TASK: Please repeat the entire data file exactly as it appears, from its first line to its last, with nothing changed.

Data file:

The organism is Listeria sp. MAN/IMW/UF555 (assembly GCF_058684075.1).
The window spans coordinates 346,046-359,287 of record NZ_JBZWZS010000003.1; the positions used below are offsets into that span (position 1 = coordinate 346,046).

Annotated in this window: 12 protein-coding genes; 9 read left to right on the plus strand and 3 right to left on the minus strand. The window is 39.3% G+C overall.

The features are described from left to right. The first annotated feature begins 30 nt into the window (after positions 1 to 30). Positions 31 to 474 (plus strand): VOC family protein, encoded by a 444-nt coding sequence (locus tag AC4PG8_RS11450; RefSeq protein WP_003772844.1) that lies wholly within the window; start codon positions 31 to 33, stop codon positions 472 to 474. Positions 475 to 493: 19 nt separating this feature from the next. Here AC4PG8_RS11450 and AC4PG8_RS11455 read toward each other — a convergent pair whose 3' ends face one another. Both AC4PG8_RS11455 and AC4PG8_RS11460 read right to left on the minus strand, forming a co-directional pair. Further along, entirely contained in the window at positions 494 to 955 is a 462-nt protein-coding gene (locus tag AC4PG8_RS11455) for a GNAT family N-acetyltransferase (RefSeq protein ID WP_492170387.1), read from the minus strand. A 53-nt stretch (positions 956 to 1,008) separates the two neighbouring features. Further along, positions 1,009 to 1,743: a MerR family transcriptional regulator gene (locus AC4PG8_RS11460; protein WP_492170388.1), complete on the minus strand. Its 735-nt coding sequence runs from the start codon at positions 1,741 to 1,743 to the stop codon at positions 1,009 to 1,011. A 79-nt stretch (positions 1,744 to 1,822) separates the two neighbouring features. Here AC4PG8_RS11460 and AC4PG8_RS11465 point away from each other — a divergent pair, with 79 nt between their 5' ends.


The organism is Listeria sp. MAN/IMW/UF555 (assembly GCF_058684075.1).
The window spans coordinates 346,046-359,287 of record NZ_JBZWZS010000003.1; the positions used below are offsets into that span (position 1 = coordinate 346,046).

Annotated in this window: 12 protein-coding genes; 9 read left to right on the plus strand and 3 right to left on the minus strand. The window is 39.3% G+C overall.

The features are described from left to right. The first annotated feature begins 30 nt into the window (after positions 1 to 30). Positions 31 to 474 (plus strand): VOC family protein, encoded by a 444-nt coding sequence (locus tag AC4PG8_RS11450; RefSeq protein WP_003772844.1) that lies wholly within the window; start codon positions 31 to 33, stop codon positions 472 to 474. Positions 475 to 493: 19 nt separating this feature from the next. Here AC4PG8_RS11450 and AC4PG8_RS11455 read toward each other — a convergent pair whose 3' ends face one another. Both AC4PG8_RS11455 and AC4PG8_RS11460 read right to left on the minus strand, forming a co-directional pair. Further along, entirely contained in the window at positions 494 to 955 is a 462-nt protein-coding gene (locus tag AC4PG8_RS11455) for a GNAT family N-acetyltransferase (RefSeq protein ID WP_492170387.1), read from the minus strand. A 53-nt stretch (positions 956 to 1,008) separates the two neighbouring features. Further along, positions 1,009 to 1,743: a MerR family transcriptional regulator gene (locus AC4PG8_RS11460; protein WP_492170388.1), complete on the minus strand. Its 735-nt coding sequence runs from the start codon at positions 1,741 to 1,743 to the stop codon at positions 1,009 to 1,011. A 79-nt stretch (positions 1,744 to 1,822) separates the two neighbouring features. Here AC4PG8_RS11460 and AC4PG8_RS11465 point away from each other — a divergent pair, with 79 nt between their 5' ends.